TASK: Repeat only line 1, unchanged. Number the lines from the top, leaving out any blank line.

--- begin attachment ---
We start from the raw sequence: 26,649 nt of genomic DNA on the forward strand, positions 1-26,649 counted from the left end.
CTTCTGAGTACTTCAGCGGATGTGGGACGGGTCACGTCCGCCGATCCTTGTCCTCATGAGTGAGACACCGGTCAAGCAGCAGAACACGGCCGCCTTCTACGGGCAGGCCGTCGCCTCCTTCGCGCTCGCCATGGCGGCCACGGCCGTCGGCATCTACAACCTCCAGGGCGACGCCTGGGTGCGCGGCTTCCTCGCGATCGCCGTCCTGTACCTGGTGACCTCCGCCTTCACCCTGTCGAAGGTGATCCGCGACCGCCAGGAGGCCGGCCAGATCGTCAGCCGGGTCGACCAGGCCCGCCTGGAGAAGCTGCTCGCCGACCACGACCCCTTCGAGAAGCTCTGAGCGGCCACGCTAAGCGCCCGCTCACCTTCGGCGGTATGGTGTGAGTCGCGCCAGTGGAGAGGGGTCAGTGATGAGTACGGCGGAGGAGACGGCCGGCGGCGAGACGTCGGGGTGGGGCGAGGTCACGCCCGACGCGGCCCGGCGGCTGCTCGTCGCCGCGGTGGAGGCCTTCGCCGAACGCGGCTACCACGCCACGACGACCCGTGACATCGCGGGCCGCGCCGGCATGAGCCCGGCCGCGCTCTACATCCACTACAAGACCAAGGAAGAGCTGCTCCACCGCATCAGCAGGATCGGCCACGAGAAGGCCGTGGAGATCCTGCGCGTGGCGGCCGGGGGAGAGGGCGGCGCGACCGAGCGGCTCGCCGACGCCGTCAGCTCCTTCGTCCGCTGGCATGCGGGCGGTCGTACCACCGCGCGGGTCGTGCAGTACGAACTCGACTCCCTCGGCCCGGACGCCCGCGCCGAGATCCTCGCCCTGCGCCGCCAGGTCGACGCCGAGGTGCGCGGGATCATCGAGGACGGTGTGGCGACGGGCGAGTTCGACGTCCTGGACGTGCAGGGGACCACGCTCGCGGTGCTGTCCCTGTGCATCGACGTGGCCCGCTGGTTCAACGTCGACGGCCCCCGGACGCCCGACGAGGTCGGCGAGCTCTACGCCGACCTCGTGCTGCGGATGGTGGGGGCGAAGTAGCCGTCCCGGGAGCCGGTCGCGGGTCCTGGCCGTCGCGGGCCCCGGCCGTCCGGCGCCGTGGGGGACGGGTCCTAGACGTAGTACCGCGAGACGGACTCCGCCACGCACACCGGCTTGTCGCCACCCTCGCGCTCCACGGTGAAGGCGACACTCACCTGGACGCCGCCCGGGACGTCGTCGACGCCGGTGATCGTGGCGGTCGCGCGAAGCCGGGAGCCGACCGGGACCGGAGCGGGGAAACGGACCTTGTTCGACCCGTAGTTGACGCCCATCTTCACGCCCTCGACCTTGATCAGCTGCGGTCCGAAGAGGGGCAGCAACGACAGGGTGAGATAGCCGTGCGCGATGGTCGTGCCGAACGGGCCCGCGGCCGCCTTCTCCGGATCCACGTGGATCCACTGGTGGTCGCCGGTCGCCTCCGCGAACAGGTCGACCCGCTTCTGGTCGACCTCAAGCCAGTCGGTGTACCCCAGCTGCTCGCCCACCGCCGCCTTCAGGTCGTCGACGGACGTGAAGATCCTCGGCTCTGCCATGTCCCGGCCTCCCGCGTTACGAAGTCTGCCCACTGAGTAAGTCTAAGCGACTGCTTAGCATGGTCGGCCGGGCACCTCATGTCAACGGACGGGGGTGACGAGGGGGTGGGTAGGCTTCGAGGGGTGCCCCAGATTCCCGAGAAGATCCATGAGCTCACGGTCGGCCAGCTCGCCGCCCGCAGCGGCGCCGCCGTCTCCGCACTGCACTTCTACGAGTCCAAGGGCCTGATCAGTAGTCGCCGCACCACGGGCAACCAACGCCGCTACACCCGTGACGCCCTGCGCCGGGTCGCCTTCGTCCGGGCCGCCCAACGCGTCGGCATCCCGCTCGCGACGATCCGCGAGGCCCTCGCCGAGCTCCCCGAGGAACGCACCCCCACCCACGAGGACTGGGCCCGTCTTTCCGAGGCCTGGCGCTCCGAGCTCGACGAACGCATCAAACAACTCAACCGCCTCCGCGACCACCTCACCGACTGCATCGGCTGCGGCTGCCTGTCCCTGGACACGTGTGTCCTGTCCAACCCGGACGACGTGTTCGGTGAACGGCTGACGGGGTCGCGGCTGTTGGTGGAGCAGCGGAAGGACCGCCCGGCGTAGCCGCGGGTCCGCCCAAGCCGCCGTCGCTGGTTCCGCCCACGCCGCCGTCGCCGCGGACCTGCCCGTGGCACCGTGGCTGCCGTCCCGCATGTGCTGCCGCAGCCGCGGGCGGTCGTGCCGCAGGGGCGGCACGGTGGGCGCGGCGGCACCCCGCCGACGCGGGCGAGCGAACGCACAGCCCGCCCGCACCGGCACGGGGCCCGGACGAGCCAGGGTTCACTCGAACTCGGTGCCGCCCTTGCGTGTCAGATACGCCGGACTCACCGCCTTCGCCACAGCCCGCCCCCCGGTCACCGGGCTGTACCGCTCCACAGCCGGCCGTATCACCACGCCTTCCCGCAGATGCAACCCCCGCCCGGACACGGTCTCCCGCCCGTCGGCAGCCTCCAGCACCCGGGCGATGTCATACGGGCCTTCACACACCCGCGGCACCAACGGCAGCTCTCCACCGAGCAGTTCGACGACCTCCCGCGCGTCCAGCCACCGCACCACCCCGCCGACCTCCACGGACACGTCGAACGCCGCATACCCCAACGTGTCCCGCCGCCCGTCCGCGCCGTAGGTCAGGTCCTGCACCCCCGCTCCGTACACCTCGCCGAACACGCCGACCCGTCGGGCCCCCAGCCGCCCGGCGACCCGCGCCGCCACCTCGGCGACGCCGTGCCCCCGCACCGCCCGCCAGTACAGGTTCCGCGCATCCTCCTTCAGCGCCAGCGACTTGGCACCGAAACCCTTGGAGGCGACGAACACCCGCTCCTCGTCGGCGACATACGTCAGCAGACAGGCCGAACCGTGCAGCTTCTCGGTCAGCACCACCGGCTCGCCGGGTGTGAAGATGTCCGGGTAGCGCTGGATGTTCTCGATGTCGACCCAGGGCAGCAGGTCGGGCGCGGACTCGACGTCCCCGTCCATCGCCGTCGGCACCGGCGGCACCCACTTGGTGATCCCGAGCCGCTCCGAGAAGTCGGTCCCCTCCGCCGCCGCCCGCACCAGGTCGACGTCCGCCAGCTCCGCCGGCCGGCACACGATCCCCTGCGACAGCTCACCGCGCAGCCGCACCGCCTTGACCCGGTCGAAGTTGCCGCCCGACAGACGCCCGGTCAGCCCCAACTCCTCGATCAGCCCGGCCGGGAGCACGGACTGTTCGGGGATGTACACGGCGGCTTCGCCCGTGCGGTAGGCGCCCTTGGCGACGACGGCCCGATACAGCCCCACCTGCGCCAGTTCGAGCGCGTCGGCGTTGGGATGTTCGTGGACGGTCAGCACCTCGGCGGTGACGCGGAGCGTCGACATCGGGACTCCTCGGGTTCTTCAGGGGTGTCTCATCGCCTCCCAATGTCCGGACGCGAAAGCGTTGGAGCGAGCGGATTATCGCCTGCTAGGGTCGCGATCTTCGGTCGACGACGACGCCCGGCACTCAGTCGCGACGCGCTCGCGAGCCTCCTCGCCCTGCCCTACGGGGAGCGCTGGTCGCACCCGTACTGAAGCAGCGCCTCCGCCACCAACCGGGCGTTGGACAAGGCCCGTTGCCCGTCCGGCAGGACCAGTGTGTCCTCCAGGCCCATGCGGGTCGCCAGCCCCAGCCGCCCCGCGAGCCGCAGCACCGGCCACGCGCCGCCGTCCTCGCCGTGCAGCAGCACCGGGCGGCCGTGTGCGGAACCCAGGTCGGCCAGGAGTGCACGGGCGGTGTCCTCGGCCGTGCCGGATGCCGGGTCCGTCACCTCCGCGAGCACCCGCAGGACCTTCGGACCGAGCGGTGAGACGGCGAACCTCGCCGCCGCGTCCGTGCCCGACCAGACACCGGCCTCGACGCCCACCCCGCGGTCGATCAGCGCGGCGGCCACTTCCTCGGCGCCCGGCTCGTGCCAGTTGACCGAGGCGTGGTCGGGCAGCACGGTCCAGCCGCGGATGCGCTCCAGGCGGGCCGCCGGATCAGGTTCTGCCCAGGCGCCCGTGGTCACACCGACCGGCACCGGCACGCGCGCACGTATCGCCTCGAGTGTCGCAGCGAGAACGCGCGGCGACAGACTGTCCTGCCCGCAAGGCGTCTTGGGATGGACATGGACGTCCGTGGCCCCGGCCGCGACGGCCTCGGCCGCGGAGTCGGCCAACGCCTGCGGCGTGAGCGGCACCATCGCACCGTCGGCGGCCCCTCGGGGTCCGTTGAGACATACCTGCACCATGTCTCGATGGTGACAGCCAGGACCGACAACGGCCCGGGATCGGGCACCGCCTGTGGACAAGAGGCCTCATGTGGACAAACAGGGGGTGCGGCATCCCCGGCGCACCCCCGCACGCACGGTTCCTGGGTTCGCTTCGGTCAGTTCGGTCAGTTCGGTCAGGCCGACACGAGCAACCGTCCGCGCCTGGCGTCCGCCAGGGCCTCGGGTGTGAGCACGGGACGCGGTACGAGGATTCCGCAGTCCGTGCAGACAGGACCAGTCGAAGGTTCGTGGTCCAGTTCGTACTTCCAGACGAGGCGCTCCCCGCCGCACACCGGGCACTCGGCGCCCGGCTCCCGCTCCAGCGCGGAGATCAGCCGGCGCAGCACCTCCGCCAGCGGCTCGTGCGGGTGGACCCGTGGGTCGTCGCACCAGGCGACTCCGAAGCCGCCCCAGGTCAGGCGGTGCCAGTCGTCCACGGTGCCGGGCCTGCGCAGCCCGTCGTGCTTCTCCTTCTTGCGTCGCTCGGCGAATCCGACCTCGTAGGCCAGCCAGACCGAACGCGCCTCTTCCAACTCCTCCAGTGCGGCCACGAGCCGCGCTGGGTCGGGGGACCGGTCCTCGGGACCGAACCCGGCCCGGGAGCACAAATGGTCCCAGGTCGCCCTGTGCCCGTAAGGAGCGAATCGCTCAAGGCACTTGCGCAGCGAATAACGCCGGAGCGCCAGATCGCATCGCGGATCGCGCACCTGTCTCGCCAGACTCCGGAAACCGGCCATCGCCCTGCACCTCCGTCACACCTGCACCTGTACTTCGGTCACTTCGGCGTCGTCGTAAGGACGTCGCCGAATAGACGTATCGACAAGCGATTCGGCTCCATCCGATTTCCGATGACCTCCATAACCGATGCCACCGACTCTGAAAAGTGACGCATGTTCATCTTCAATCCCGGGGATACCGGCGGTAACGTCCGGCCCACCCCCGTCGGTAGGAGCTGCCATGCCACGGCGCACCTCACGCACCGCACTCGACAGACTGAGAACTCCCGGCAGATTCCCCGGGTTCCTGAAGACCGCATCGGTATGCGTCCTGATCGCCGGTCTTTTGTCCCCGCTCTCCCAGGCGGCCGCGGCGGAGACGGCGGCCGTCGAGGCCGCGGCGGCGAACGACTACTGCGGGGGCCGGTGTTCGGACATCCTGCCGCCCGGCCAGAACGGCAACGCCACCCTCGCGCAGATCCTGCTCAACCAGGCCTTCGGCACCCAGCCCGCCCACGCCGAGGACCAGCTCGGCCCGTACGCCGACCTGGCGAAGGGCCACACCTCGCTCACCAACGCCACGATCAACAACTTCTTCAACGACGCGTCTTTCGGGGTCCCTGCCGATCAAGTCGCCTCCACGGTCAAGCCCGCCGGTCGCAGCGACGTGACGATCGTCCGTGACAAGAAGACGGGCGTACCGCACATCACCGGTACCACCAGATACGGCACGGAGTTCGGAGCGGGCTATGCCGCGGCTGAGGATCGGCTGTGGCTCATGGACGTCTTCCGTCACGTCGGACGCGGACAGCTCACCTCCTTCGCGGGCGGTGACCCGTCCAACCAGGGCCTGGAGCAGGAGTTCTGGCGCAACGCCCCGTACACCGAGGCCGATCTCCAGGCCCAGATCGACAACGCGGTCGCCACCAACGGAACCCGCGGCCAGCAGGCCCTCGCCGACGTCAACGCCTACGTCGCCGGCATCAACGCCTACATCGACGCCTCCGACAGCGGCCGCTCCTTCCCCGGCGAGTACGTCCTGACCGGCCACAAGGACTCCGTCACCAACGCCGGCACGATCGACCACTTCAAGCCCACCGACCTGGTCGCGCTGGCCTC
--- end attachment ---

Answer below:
We start from the raw sequence: 26,649 nt of genomic DNA on the forward strand, positions 1-26,649 counted from the left end.